16.  ^ Where have all the rebels gone? – About the University – The University of Sydney

    17.  ^ About the Trust

    18.  ^ Those were the days, Monash Magazine article

    19.  ^ Monash University 50th Anniversary, Monash University

    20.  ^ Our Contribution – Monash IVF Australia

    21.  ^ Simon Marginson, Monash: Remaking the University, Allen & Unwin, 2000, p. 97

    22.  ^ Brief history of Monash (Monash University)

    23.  ^ Statistics, Monash University

    24.  ^ Simon Marginson, “Monash University” in The Encyclopaedia of Melbourne, Andrew Brown-May & Shurlee Swain (eds), Cambridge University Press, Port Melbourne, 2005

    25.  ^ Australian Stem Cell Centre

    26.  ^ Media Release: VICTORIA TO HOST KEY SEMINARS AT BIO2006

    27.  ^ Monash academic to head Victoria’s Regenerative Medicine Institute – (Monash Memo, 9 May 2007)

    28.  ^ Official Australian Synchrotron website

    29.  ^ Mannix College

    30.  ^ http://www.monash.edu.au/campuses/caulfield/campuspresentation21may2008.pdf

    31.  ^ News, Gippsland Campus, Monash University

    32.  ^ http://www.iitbmonash.org/about.html

    33.  ^ http://www.monash.edu.au/news/newsline/story/1474

    34.  ^ http://www.campusreview.com.au/pages/section/article.php?s=Faculty+Focus&ss=Engineering%2C+IT%2FComputer+Science%2C+Architecture+%26+Design&idArticle=6117

    35.  ^ The Times Higher Education Supplement

    36.  ^ Institute of Higher Education, Shanghai Jiao Tong University.

    37.  ^ http://www.globaluniversitiesranking.org/images/banners/top-100(eng).pdf

    38.  ^ “The Top 100 Global Universities, Newsweek” Newsweek’s ranking of Monash University.

    39.  ^ Monash University’s MBA rank with EIU.

    40.  ^ Monash University’s Webometric ranking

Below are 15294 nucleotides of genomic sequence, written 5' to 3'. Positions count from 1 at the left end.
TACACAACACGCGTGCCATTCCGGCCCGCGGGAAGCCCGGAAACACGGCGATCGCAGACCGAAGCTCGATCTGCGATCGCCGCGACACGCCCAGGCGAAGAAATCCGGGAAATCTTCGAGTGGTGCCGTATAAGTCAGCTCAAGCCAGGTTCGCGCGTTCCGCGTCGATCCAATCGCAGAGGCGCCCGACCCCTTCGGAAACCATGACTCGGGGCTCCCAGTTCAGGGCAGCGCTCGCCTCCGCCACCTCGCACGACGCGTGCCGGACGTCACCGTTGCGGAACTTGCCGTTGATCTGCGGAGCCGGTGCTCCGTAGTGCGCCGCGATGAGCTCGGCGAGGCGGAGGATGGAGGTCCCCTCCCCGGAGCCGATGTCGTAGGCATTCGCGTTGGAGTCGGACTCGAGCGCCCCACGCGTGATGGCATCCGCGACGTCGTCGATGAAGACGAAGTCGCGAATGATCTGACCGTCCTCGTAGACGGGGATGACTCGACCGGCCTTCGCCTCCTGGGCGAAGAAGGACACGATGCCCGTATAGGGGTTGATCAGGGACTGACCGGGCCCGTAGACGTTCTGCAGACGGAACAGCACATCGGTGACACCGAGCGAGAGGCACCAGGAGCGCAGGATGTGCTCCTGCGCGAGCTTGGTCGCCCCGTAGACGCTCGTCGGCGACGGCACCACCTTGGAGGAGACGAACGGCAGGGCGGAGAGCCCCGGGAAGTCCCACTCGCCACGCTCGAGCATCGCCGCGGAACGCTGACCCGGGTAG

41.  ^ Melbourne Institute rankings

    42.  ^ Reputation

    43.  ^ Student union lashes unis for ‘poor support’ The Australian

    44.  ^ http://www.monash.edu.au/news/newsline/story/1519

    45.  ^ http://www.topuniversities.com/university-rankings/world-university-rankings/2008/indicator-rankings/employer-review

    46.  ^ http://www.topuniversities.com/university-rankings/world-university-rankings/2008/indicator-rankings/international-students

    47.  ^ Monash Newsline (Monash University)

    48.  ^ http://business-schools.webometrics.info/rank_by_country.asp?country=au

    49.  ^ Rare Books Collection (Monash University Library)

    50.  ^ 50 years of art, Monash Magazine, issue 21, 2008

    51.  ^ MUMA Monash University Museum of Art

    52.  ^ http://www.monash.edu.au/pubs/monmag/issue24-2009/features/on-the-move.html

    53.  ^ Switchback gallery

    54.  ^ Faculty Gallery

    55.  ^ http://sport.monash.edu.au/about.html

    56.  ^ http://www.sport.monash.edu.au/sportsprograms/sports-clubs.html

    57.  ^ http://www.sport.monash.edu/aug/

    58.  ^ New Monash University Vice-Chancellor appointed

    59.  ^
    MAD – The Monash Association of Debaters – We’re MAD

    1. External links

     

    From Wikipedia, the free encyclopedia

    November 18, 2008

    IEA-A glad to announce that TAFE NSW – Illawarra Institute is  offering international students an opportunity to undertake a two year  combined Diploma in Hospitality Management and Certificate 3 in Commercial Cookery customised program to be delivered through our Snowy Mountains based Cooma Campus and our coastal based Nowra Campus. As you know commercial cookery program is one of the Migration Occupation Demand List.

     

    A key feature of the program will be four “guaranteed” paid seasonal employment placements in both Australia’s spectacular Snowy Mountains region for the 2009 and 2010 Australian winter ski seasons (June – October) and on the pristine New South Wales South Coast for the peak summer holiday period (December 2009 – January 2010 and December 2010 – January 2011).

     

    During these 4 “guaranteed” paid seasonal employment placements (total guaranteed employment placement is 56 weeks), students can earn minimum 550 AUD up to  750 AUD per weeks.

     

    It means during these 56 weeks student can earn 30800 AUD – 42000 AUD. In addition to that students still can work 20 hours per week while they are studying.

     

    There are very limited number of places are available, so please make required announcement to your student base now to not miss this great opportunity.

    International Education Agency-AUSTRALIA

    www.mystudyinaustralia.com

    www.inteducation.com

    www.avustralyadaegitim.com

    Enter your email to get instant access to the Document

      Your information is 100% secure with us

      Enter your email to get instant access to the webinar recording

        Your information is 100% secure with us